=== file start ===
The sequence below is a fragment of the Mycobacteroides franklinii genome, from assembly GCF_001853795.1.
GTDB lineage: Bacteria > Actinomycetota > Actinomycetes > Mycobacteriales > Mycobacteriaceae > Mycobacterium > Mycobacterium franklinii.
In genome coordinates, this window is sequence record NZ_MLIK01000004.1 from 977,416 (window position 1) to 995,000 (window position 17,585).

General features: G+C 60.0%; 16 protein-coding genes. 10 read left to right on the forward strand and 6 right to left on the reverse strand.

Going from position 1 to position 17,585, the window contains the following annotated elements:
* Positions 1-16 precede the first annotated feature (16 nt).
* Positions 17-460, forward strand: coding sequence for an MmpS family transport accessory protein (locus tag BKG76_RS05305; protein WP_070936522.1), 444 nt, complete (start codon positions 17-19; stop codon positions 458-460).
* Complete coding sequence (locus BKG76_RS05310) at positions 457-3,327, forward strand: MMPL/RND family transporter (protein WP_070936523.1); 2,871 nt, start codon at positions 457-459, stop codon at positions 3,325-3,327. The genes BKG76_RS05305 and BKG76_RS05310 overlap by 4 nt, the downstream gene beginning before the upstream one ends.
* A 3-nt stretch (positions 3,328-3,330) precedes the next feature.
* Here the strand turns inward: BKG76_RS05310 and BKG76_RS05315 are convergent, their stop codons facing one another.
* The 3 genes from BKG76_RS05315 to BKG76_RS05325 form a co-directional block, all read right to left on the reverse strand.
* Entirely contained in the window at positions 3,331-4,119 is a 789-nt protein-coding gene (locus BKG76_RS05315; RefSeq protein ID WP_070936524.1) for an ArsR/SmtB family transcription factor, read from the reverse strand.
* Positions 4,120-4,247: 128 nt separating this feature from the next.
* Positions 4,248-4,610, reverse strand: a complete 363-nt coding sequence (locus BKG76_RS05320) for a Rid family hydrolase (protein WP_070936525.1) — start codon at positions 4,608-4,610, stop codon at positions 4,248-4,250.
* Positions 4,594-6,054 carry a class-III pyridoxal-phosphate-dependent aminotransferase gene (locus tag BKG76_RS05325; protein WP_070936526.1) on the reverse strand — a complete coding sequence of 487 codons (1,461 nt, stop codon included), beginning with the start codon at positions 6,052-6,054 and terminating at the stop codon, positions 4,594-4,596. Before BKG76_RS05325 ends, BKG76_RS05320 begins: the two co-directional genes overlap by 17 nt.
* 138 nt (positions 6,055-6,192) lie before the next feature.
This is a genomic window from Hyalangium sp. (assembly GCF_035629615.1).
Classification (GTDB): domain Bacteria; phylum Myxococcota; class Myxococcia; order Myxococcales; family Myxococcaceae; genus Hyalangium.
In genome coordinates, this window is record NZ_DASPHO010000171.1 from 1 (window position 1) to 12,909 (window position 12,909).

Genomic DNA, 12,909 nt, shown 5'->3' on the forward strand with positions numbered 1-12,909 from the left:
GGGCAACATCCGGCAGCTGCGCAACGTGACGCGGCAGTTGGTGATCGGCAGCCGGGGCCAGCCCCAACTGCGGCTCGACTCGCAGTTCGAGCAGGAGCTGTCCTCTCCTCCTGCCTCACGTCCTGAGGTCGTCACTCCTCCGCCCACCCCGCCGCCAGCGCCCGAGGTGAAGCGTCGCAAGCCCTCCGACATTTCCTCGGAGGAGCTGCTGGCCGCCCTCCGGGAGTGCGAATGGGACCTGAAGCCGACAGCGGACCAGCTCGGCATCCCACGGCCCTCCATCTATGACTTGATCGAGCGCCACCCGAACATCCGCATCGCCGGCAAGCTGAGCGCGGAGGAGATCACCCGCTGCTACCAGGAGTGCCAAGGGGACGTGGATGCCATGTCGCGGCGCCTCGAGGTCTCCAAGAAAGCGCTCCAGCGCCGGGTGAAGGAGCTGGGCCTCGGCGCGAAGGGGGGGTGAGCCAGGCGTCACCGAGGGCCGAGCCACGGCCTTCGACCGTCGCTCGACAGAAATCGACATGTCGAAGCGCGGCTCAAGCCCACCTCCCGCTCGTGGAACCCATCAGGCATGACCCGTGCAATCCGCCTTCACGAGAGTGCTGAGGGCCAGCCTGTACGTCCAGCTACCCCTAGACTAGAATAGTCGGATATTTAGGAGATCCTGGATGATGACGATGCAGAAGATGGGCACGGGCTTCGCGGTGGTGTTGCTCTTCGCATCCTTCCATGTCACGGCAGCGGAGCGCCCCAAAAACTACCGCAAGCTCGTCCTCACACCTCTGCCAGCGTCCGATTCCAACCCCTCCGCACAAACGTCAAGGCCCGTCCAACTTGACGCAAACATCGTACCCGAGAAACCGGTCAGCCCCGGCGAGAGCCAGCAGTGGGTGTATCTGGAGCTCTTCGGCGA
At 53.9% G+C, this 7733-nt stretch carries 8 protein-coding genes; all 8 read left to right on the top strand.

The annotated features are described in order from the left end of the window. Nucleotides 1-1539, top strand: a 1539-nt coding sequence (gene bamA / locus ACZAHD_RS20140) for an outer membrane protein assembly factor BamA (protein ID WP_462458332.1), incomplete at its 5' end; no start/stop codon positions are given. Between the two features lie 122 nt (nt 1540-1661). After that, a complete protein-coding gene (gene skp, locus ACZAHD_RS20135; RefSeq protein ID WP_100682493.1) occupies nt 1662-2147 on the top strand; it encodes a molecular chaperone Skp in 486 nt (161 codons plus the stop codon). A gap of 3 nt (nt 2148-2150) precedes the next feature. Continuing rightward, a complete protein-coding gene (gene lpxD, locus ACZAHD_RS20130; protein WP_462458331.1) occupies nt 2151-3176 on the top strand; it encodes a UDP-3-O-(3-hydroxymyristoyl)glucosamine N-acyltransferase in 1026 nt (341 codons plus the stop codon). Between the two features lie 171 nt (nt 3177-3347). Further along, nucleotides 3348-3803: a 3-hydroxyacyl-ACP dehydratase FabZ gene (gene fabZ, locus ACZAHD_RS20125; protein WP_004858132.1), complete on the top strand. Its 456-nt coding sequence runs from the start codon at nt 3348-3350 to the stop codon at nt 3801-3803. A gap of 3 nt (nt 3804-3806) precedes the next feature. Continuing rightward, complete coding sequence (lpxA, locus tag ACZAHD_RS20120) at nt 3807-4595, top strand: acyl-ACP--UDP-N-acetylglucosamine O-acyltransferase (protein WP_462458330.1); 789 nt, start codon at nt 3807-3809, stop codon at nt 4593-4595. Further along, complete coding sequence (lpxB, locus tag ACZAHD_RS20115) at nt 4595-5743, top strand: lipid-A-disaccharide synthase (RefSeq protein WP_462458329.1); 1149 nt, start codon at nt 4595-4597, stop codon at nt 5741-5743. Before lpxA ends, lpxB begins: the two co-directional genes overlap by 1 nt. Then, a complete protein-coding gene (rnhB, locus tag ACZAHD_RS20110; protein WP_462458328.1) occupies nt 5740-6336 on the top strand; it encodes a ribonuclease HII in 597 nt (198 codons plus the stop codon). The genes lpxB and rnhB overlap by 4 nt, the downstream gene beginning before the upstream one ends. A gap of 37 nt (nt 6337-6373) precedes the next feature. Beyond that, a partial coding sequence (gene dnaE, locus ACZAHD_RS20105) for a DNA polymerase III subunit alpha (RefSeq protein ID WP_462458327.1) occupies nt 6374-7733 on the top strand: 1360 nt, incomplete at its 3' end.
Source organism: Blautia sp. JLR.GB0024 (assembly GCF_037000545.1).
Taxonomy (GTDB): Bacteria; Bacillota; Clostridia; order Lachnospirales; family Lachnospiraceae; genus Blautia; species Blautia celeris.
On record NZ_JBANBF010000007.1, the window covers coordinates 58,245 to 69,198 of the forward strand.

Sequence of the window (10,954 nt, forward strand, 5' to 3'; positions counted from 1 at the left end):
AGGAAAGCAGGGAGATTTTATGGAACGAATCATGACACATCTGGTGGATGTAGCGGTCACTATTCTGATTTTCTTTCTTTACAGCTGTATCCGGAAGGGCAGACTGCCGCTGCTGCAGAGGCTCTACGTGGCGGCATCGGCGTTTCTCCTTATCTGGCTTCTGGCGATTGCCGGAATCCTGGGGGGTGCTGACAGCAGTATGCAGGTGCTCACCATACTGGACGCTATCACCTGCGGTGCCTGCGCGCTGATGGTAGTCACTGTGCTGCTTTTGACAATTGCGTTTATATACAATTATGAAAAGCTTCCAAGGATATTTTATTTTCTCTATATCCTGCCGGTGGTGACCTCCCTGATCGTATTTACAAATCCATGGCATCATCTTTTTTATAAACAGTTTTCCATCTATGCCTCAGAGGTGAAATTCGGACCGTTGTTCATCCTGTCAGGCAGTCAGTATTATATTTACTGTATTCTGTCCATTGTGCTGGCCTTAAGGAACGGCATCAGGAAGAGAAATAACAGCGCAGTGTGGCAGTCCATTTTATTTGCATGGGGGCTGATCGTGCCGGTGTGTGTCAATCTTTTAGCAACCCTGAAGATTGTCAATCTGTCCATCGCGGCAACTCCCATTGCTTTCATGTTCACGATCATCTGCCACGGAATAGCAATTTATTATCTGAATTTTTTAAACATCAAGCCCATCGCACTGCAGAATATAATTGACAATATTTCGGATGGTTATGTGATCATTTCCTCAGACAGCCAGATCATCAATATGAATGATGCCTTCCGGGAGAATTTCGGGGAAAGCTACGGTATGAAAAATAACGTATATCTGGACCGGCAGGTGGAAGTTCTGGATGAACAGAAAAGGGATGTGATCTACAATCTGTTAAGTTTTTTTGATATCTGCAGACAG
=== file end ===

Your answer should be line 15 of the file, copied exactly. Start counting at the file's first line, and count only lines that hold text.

* Positions 4,594-6,054 carry a class-III pyridoxal-phosphate-dependent aminotransferase gene (locus tag BKG76_RS05325; protein WP_070936526.1) on the reverse strand — a complete coding sequence of 487 codons (1,461 nt, stop codon included), beginning with the start codon at positions 6,052-6,054 and terminating at the stop codon, positions 4,594-4,596. Before BKG76_RS05325 ends, BKG76_RS05320 begins: the two co-directional genes overlap by 17 nt.